General education courses and electives are a staple when earning your York University degree. The most important part about general education courses (also called gen. eds.) and electives is finding the right ones for you. While gen. eds. are usually restricted to the social sciences, natural sciences and humanities and electives are found across all subjects, both offer you the chance to explore new subjects and expand your area of specialized study. York U’s large course selection ensures that there is always something for everyone.
As a fourth-year student at York U, I wanted to pass along my time-earned experiences of finding gen. eds. and electives. To get another perspective, check out #YUBlog’s post, “General Education Courses: What’s Out There and How to Get Ahead”!
Follow these easy steps to learn more about the selection process for gen. eds. and electives!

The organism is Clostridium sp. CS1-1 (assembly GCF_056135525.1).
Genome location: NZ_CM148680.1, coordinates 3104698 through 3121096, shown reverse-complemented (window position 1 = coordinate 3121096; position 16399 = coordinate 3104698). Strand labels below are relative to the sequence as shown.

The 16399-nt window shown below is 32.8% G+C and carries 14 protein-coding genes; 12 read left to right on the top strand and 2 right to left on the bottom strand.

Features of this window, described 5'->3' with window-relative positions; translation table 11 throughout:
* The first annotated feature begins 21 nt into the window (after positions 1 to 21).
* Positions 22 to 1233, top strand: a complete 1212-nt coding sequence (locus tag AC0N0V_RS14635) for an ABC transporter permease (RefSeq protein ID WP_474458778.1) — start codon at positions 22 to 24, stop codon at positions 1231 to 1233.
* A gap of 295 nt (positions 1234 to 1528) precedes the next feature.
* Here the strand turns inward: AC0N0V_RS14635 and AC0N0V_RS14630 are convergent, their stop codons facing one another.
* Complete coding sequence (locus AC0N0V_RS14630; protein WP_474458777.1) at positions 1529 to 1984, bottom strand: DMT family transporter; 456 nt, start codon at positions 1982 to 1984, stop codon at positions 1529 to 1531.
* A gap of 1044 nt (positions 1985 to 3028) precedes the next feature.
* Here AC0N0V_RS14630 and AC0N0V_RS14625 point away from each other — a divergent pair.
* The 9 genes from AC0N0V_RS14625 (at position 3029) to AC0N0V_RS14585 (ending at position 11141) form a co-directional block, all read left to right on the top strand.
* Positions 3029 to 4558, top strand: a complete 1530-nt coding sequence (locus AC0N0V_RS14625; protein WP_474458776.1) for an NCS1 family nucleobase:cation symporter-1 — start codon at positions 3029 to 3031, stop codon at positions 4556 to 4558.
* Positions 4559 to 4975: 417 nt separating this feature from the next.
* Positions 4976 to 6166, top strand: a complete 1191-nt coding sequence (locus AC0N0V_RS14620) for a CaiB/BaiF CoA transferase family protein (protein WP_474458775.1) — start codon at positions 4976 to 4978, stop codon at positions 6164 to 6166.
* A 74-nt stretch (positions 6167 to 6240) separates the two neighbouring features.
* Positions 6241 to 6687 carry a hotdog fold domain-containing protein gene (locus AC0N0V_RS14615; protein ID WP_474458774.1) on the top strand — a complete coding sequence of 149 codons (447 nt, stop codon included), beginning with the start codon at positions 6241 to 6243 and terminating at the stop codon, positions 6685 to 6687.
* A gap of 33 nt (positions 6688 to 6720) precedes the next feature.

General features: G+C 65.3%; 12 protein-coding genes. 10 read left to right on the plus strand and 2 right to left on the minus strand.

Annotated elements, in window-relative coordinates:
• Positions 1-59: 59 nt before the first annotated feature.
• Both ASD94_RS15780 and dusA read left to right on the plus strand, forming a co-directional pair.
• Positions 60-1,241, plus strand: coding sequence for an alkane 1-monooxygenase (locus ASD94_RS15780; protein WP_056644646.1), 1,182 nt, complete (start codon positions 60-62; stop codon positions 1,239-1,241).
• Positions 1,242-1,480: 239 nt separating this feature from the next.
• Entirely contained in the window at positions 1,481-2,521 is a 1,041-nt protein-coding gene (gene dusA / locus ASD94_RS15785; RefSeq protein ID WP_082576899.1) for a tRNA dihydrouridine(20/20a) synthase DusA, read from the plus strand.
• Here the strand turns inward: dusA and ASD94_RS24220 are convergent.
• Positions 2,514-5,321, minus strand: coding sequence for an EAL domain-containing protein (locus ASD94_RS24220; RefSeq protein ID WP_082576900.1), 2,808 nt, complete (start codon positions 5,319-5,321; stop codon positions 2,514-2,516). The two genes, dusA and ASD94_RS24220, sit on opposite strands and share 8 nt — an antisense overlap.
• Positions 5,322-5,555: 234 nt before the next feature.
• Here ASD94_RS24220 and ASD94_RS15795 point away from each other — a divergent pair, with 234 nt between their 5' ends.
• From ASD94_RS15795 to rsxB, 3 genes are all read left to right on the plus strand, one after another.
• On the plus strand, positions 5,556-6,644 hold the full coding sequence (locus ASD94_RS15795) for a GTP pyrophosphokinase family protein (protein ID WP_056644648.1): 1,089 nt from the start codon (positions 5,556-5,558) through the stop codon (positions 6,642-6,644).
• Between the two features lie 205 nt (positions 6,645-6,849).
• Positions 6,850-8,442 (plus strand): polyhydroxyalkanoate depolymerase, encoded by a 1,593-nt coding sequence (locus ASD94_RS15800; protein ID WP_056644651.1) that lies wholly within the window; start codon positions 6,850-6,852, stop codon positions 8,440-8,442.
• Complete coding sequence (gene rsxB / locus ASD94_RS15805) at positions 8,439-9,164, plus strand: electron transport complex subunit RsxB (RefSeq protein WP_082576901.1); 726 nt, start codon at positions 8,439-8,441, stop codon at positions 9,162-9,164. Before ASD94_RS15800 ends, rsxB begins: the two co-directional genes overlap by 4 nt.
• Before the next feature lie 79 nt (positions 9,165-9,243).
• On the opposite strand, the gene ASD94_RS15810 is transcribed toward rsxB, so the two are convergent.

General Education Courses
General education courses (gen. eds.) are essential to any university degree. They help you transition into the university environment and broaden your knowledge of multiple academic disciplines. Ideally, students will complete gen. ed. courses in first year, since these are foundational courses that will help you develop strong writing, research and presentation skills. You can take gen. eds. after your first year of study too, however.
Of course, every program of study is unique and may have faculty-specific or even program-specific gen. ed. requirements, which can be found on the Academic Calendar. For example, the Faculty of Liberal Arts & Professional Studies and the Faculty of Health have very similar general education requirement structures, whereas the Faculty of Science refers to them as “non-science” requirements and the Faculty of Arts, Media, Performance and Design offer a specific list of subjects for their Faculty-Wide Degree Requirements.
Where Can I Find My General Education Requirements?
You can find your gen. ed. requirements by looking up your program on the Academic Calendar. Make sure that you keep this information handy when planning your courses!